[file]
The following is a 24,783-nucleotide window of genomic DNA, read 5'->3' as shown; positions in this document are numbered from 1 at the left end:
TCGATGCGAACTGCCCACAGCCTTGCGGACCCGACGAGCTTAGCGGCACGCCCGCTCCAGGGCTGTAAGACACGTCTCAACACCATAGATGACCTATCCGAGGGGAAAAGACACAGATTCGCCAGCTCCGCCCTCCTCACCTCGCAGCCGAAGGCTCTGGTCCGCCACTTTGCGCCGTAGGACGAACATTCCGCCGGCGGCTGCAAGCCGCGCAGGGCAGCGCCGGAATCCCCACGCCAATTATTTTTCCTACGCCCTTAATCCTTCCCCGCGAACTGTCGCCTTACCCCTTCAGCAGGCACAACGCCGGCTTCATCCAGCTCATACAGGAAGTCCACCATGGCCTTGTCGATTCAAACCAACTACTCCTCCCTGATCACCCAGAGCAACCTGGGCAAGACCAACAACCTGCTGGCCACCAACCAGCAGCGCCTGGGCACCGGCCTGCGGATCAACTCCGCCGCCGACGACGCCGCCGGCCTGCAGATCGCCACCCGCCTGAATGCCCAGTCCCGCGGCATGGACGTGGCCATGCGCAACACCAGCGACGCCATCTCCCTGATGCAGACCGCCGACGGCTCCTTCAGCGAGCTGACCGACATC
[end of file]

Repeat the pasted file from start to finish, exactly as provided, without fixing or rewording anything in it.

The following is a 24,783-nucleotide window of genomic DNA, read 5'->3' as shown; positions in this document are numbered from 1 at the left end:
TCGATGCGAACTGCCCACAGCCTTGCGGACCCGACGAGCTTAGCGGCACGCCCGCTCCAGGGCTGTAAGACACGTCTCAACACCATAGATGACCTATCCGAGGGGAAAAGACACAGATTCGCCAGCTCCGCCCTCCTCACCTCGCAGCCGAAGGCTCTGGTCCGCCACTTTGCGCCGTAGGACGAACATTCCGCCGGCGGCTGCAAGCCGCGCAGGGCAGCGCCGGAATCCCCACGCCAATTATTTTTCCTACGCCCTTAATCCTTCCCCGCGAACTGTCGCCTTACCCCTTCAGCAGGCACAACGCCGGCTTCATCCAGCTCATACAGGAAGTCCACCATGGCCTTGTCGATTCAAACCAACTACTCCTCCCTGATCACCCAGAGCAACCTGGGCAAGACCAACAACCTGCTGGCCACCAACCAGCAGCGCCTGGGCACCGGCCTGCGGATCAACTCCGCCGCCGACGACGCCGCCGGCCTGCAGATCGCCACCCGCCTGAATGCCCAGTCCCGCGGCATGGACGTGGCCATGCGCAACACCAGCGACGCCATCTCCCTGATGCAGACCGCCGACGGCTCCTTCAGCGAGCTGACCGACATC